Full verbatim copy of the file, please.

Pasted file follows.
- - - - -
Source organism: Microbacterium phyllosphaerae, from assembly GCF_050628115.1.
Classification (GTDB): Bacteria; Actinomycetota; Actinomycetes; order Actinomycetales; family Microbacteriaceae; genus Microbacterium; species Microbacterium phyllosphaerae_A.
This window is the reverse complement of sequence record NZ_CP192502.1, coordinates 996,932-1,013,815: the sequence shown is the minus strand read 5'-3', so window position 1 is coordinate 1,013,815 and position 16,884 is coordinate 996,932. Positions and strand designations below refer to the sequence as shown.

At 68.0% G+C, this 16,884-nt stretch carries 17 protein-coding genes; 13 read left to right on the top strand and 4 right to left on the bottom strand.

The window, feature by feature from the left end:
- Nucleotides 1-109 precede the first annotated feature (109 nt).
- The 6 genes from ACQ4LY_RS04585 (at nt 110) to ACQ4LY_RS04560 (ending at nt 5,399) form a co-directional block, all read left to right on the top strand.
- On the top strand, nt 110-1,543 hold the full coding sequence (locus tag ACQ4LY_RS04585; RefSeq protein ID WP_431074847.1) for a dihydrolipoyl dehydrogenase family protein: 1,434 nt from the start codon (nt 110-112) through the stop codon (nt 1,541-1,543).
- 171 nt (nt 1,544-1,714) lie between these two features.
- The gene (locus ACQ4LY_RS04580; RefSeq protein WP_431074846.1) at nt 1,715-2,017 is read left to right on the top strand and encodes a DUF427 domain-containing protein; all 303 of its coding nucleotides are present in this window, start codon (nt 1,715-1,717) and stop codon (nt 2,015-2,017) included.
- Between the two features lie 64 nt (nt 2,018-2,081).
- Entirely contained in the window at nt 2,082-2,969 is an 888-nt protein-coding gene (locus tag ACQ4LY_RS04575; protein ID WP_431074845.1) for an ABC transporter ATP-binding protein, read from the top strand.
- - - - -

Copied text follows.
Source organism: Microbacterium phyllosphaerae, from assembly GCF_050628115.1.
Classification (GTDB): Bacteria; Actinomycetota; Actinomycetes; order Actinomycetales; family Microbacteriaceae; genus Microbacterium; species Microbacterium phyllosphaerae_A.
This window is the reverse complement of sequence record NZ_CP192502.1, coordinates 996,932-1,013,815: the sequence shown is the minus strand read 5'-3', so window position 1 is coordinate 1,013,815 and position 16,884 is coordinate 996,932. Positions and strand designations below refer to the sequence as shown.

At 68.0% G+C, this 16,884-nt stretch carries 17 protein-coding genes; 13 read left to right on the top strand and 4 right to left on the bottom strand.

The window, feature by feature from the left end:
- Nucleotides 1-109 precede the first annotated feature (109 nt).
- The 6 genes from ACQ4LY_RS04585 (at nt 110) to ACQ4LY_RS04560 (ending at nt 5,399) form a co-directional block, all read left to right on the top strand.
- On the top strand, nt 110-1,543 hold the full coding sequence (locus tag ACQ4LY_RS04585; RefSeq protein ID WP_431074847.1) for a dihydrolipoyl dehydrogenase family protein: 1,434 nt from the start codon (nt 110-112) through the stop codon (nt 1,541-1,543).
- 171 nt (nt 1,544-1,714) lie between these two features.
- The gene (locus ACQ4LY_RS04580; RefSeq protein WP_431074846.1) at nt 1,715-2,017 is read left to right on the top strand and encodes a DUF427 domain-containing protein; all 303 of its coding nucleotides are present in this window, start codon (nt 1,715-1,717) and stop codon (nt 2,015-2,017) included.
- Between the two features lie 64 nt (nt 2,018-2,081).
- Entirely contained in the window at nt 2,082-2,969 is an 888-nt protein-coding gene (locus tag ACQ4LY_RS04575; protein ID WP_431074845.1) for an ABC transporter ATP-binding protein, read from the top strand.